If people reject complementarianism, are they on their way to rejecting the authority of the Bible? This question is the focus of an article written by pastor and professor Denny Burk that engages the theology of Pastor Thabiti Anywabile and authors Beth Allison Barr and Kristin Kobez Du Mez.
“A quick glance at the historical record shows that the offspring of egalitarianism have not fared well over the long haul,” wrote Burk in an article published Monday, Jan. 24. “For example, two of the most lauded egalitarian books over the last year are written by authors who deny inerrancy (here and here). An embrace of egalitarianism often goes hand in hand with a denial of inerrancy. More and more this embrace goes hand in hand with an affirmation of LGBT. These trajectories are not new. They are well-worn paths that discerning Christians will be wise to avoid and that faithful pastors will lead their flocks away from.”
Complementarianism is the belief that men and women have equal value but different God-given roles, with men being the leaders, particularly in the home and the church. Egalitarianism is the belief that men and women are equal in value and do not have different roles based on their gender.
The “lauded egalitarian books” Denny Burk refers to are “The Making of Biblical Womanhood: How the Subjugation of Women Became Gospel Truth” by Beth Allison Barr and “Jesus and John Wayne: How White Evangelicals Corrupted a Faith and Fractured a Nation” by Kristin Kobez Du Mez. Barr responded to Burk’s article on Twitter, saying, “Guess who is saying something untrue about me again…[because] he still isn’t listening.” Du Mez responded as well: “Do we really have to keep doing this?”
Denny Burk: Complementarianism Is a ‘Second Order Doctrine,’ But…
Denny Burk is Professor of Biblical Studies at Boyce College, a school of The Southern Baptist Theological Seminary (SBTS) in Louisville, Ky. He is also an associate pastor at Kenwood Baptist Church and president of the Council on Biblical Manhood and Womanhood (CBMW). The mission of CBMW is “to set forth the teachings of the Bible about the complementary differences between men and women, created equally in the image of God, because these teachings are essential for obedience to Scripture and for the health of the family and the church.”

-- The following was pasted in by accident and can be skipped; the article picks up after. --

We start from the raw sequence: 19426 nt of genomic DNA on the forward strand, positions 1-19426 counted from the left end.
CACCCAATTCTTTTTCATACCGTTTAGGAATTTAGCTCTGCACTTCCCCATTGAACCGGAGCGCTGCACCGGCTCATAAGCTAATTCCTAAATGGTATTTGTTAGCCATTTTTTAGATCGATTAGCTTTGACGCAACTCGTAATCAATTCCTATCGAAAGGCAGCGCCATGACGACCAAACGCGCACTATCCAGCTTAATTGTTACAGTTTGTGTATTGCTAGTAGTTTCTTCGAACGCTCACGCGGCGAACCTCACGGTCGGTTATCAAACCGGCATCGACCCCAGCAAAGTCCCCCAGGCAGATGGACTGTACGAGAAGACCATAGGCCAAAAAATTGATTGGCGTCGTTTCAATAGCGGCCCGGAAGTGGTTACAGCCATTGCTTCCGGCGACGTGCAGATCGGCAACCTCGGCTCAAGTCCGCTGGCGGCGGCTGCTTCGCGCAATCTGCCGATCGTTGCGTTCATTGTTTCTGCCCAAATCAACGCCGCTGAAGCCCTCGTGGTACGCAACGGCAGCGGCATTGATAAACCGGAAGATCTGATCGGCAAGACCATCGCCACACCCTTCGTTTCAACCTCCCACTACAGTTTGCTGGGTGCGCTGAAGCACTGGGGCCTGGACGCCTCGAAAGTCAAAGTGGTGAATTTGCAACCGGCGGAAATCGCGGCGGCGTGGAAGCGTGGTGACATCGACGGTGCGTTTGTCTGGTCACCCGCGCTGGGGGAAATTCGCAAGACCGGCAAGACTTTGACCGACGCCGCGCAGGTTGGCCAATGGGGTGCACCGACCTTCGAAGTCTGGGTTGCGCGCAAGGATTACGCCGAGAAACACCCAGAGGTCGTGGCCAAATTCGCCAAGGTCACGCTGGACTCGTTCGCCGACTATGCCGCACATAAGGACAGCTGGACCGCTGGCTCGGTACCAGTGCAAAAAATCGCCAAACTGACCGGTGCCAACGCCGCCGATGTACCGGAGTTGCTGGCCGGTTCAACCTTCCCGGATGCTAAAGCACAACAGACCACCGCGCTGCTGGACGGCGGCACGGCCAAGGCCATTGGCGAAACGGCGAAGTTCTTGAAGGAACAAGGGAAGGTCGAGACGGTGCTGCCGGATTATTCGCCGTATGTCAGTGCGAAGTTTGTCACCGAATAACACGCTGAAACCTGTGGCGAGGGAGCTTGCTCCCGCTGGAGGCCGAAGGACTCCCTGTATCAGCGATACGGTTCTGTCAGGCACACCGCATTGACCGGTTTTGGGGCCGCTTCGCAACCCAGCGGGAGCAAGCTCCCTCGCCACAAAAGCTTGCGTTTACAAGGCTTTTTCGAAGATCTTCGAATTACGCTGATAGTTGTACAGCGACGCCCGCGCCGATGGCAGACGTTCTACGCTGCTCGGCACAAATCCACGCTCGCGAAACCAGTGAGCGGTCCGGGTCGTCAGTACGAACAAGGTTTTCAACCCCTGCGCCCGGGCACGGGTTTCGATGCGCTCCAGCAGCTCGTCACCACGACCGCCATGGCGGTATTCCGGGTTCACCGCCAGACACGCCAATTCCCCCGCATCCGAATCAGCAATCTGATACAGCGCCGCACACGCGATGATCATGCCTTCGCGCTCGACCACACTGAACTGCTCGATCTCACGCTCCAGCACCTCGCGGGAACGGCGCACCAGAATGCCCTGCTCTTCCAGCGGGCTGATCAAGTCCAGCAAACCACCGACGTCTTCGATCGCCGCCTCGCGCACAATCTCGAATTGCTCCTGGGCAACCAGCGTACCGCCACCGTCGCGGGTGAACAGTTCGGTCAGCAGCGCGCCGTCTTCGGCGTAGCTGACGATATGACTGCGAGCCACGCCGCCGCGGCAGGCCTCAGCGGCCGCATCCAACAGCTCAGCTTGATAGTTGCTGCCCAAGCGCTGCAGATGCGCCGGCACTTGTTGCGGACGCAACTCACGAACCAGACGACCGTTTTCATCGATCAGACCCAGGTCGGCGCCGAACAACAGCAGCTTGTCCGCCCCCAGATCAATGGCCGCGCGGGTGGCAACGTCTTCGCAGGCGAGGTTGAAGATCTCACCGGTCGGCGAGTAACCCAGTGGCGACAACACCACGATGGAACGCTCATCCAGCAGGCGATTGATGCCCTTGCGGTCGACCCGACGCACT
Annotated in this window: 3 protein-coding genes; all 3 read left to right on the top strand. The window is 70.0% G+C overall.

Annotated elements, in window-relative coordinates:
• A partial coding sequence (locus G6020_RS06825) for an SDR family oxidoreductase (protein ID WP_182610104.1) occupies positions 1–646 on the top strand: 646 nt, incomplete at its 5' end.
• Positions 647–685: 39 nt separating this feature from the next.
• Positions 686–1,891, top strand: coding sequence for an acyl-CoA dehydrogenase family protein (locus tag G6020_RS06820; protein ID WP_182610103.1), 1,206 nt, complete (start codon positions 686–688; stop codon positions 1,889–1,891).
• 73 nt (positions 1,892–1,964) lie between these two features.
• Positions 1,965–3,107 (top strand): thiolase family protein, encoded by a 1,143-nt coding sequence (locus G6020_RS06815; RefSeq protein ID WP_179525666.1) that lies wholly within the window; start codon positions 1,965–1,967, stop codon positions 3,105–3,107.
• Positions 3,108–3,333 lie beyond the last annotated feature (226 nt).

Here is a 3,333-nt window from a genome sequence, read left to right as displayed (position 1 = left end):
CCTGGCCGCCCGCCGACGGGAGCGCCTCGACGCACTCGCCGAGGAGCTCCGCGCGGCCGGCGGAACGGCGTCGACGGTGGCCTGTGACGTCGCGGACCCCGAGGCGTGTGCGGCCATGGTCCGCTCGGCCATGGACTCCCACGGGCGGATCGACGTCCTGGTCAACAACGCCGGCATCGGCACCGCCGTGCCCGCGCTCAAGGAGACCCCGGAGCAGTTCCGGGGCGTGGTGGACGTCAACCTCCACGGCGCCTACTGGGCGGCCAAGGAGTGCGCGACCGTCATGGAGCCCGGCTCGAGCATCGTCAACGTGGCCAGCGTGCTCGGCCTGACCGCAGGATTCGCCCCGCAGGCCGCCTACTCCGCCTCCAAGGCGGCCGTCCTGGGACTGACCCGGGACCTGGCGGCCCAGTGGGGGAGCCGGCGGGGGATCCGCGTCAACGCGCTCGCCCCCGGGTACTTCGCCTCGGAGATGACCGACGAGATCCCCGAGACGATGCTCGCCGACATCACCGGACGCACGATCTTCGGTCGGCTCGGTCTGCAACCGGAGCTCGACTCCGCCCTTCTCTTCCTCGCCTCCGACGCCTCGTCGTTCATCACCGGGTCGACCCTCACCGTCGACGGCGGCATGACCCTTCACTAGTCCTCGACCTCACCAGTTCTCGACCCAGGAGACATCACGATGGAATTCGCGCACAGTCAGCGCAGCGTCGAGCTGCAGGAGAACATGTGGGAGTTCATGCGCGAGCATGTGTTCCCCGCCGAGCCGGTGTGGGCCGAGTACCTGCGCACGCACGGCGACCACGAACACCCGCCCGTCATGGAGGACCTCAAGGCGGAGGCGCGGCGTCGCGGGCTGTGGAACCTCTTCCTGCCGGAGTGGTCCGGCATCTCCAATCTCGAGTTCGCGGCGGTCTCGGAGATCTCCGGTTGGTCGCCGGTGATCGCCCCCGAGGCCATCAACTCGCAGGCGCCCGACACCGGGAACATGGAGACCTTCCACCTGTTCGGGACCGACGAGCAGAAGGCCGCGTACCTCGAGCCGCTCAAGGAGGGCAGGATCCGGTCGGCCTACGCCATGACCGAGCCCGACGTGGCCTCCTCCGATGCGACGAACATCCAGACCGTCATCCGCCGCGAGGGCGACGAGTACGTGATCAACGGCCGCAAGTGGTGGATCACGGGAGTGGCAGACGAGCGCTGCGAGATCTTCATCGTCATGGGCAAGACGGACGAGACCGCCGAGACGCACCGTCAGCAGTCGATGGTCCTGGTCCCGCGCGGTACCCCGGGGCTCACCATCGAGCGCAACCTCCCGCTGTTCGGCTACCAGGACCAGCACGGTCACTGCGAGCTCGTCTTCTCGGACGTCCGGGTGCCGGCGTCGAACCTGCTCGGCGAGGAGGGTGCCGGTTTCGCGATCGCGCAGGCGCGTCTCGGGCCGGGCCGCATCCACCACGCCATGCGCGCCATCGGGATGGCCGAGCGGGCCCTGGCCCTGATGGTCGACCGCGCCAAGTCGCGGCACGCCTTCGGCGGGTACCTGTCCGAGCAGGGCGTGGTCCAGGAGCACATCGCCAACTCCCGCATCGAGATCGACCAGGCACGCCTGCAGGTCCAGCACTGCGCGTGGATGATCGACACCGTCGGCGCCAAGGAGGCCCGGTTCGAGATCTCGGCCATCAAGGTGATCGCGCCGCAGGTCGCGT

Burk opened his article by referring to a controversy from last week surrounding Thabiti Anyabwile, pastor of Anacostia River Church in Washington, D.C. After a clip circulated of Anyabwile referring to a pastor as “he” or “she,” Tom Buck and Owen Strachan criticized him for endorsing women in church leadership.
Anyabwile pulled no punches in defending himself against those critiques before explaining his views on the matter. “I happily accept the *Bible’s* teaching regarding qualified male leadership in the church. It is our practice at our church,” he said, adding “I am *not* a misogynistic, culture-warring ‘pastor’ who thinks women preaching and pastoring is ‘a gospel issue.’”
Burk used this incident as a springboard for his argument that “We must uphold everything that the Bible teaches, no matter where it weighs-in on our doctrinal hierarchy. If you believe the Bible teaches male headship, you are not free to disobey or dishonor that teaching. We must always speak and live as if we believe the Bible to be true.”
He did not say that complementarianism is essential to the gospel, but Burk argued that those who reject it are on a slippery slope to compromising the Bible’s authority. He cited an essay by SBTS president Albert Mohler titled, “A Call for Theological Triage and Christian Maturity.” In it, Mohler offered three categories for evaluating the importance of different biblical beliefs. The most important of these are the “first order doctrines.”